Direct Access to Video Ram

If your App has to directly alter pixels in video memory then you must specify a rectangular area, call lock to gain exclusive access to the ram, alter or read the pixels and finally call unlock to release it. The code the Lock and Unlock should be kept short as Windows is stopped.



Watch the Pitch!

No its not about football. Every surface has a pitch. Its the adjusted width in bytes. If you manipulate images at the byte level, you must be aware of this. The pitch of a surface is often different to the width. Each pixel line starts 'pitch' bytes from the previous. This can happen because the width is an odd number of bytes and the pitch rounds up to the nearest double word or its just the way the video card does it. The width might be 105 but the pitch could be 108. The first line is 0 bytes from the start, the next 108, then 216 and so on.

GDI

Using the GDI is not a major problem. The GDI is a little stuck in its ways and always uses the same block of video ram. This means that a system message (like an unhandled exception) may not appear if you are using page flipping and displaying the other block of ram. However, you can call fliptoGDI to make the primary surface be the GDI or GetGDISurface to get a pointer to the surface object.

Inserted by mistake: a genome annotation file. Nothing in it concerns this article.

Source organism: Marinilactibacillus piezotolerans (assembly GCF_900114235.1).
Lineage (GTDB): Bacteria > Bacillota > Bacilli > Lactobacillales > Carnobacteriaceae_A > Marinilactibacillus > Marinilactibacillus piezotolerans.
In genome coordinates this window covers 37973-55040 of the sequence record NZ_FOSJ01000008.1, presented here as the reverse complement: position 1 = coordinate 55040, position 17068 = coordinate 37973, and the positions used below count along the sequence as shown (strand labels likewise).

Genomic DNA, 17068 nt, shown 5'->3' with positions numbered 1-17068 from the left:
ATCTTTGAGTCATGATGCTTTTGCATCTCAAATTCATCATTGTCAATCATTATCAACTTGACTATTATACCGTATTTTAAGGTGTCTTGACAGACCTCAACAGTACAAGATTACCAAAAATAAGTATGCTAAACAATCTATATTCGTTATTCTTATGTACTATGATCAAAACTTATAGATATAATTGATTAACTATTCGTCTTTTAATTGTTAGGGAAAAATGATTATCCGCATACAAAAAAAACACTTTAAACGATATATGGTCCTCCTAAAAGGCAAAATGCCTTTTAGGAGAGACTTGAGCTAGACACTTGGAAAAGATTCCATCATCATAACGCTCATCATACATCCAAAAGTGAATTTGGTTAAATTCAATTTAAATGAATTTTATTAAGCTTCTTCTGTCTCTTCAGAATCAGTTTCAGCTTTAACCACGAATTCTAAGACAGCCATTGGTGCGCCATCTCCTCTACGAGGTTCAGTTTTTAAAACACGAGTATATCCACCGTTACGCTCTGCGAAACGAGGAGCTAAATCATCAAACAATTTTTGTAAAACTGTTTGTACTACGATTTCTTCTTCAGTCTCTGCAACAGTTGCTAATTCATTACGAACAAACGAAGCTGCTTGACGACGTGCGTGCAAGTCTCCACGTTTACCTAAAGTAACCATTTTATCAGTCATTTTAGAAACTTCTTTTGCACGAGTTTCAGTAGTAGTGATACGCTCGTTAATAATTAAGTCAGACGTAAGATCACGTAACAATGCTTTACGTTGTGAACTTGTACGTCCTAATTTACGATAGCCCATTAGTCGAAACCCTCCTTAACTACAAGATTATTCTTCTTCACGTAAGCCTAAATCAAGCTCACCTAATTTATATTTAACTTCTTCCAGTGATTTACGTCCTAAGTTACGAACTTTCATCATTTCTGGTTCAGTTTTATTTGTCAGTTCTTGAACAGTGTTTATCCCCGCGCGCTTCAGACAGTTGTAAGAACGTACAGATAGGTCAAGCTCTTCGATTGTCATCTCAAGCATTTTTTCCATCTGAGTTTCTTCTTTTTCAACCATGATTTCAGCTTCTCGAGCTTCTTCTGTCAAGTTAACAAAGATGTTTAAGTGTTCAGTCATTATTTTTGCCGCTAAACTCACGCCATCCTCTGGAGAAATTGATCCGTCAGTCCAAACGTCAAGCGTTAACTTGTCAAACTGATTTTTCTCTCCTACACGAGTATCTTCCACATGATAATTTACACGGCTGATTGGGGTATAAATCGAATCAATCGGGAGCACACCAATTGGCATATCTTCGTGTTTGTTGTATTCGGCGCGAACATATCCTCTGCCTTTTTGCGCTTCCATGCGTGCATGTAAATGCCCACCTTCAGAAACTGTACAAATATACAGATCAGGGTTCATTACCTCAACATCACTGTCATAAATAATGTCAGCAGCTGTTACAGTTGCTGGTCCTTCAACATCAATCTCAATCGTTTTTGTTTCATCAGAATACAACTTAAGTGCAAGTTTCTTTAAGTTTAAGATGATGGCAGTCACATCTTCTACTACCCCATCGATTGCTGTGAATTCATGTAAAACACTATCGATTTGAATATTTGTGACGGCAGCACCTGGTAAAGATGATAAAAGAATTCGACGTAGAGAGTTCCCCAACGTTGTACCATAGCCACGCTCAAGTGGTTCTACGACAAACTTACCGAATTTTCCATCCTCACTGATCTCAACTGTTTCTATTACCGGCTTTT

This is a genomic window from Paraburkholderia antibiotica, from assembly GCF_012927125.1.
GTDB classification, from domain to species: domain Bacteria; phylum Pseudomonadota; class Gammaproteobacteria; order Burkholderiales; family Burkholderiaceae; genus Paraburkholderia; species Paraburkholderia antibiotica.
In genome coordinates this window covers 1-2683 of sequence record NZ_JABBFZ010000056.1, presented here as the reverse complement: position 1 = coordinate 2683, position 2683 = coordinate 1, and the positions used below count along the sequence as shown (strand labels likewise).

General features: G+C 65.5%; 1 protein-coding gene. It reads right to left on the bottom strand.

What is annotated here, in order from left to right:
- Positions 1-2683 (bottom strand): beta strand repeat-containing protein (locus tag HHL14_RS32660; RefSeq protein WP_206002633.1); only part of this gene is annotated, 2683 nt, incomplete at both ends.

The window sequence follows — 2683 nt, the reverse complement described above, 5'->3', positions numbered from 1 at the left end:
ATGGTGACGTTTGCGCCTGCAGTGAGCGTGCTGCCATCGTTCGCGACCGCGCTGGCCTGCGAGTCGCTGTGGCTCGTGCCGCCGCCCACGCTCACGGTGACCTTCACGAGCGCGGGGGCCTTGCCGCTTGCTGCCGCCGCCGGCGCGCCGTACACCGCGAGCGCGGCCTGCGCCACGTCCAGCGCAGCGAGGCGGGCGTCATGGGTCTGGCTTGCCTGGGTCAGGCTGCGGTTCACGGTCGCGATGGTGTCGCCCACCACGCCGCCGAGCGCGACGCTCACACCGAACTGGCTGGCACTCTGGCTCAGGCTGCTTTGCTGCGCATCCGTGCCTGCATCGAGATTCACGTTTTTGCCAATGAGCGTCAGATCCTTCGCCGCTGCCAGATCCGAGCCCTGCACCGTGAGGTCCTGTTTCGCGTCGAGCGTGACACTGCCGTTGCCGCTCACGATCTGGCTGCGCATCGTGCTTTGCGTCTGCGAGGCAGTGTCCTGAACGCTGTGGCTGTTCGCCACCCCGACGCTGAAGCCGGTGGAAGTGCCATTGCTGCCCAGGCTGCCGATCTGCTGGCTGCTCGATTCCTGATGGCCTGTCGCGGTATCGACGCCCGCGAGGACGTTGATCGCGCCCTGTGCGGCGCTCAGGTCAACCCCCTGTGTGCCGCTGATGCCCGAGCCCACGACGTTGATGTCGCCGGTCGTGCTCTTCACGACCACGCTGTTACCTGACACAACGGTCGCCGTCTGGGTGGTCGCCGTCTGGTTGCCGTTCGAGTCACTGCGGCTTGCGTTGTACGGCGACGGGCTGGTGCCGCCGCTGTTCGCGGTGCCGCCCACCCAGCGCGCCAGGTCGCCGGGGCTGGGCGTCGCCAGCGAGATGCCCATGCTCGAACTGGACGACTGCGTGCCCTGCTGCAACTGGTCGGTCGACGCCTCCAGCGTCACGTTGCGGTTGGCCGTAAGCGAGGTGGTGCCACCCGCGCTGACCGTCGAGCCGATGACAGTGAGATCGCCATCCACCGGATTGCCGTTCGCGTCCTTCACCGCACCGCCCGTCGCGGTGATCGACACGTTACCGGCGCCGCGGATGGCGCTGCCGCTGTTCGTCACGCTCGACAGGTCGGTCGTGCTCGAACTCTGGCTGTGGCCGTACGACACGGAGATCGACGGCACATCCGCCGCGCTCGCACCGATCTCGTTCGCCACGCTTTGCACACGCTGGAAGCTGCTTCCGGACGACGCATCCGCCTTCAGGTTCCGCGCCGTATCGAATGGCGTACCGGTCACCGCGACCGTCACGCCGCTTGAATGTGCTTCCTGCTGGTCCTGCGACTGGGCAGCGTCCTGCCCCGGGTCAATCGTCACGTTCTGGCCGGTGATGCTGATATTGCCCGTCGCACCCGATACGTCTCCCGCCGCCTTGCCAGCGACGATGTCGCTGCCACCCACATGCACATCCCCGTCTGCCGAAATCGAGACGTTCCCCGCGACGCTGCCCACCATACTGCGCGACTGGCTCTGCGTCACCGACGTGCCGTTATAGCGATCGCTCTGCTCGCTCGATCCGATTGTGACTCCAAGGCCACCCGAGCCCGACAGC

Losing Your Data

Losing images in video ram is a minor problem if the user does an Alt-Tab. Everything is lost. However DirectX keeps track of the 'lost' status of surfaces and will give a 'Surface Lost' error if you try to use it. Your app should have a handler to recreate the surfaces and reload images back in.



The drawbacks....

The main one is that debugging full screen DirectX Apps is tricky. Accessing video memory is done by temporarily stopping Windows. Unless you are comfortable working at the very lowest level; this can be a walk into SoftIce territory, there is no way on earth you can step through your code between a Lock..unlock pair. One way round this is to use a dump procedure to append strings parameter to a log file, or a debug window like in Gexperts.



If you know C or C++ of course Microsoft provide a free DirectDraw SDK with many examples and probably the most informative help file I have ever seen. I recommend the 'Inside DirectX' book from Microsoft press for all of the background information about DirectX. Microsoft Press; ISBN: 1572316969. An alternative book is Windows Game Programming for Dummies by Andre Lamothe publisher IDG Books Worldwide Inc; ISBN: 0764503375, but again this is C/C++ based.



Delphix

Having learnt how to do simple DirectDraw stuff in Delphi you now have a choice- develop your own components or use those defined for you- like DelphiX. I have no connection with the author except admiration for an excellent job and his generosity in giving it away. If you are new to DelphiX, it can be a bit overwhelming and I suggest you print out the samples and demos and study them in detail. Here is my overview on using them.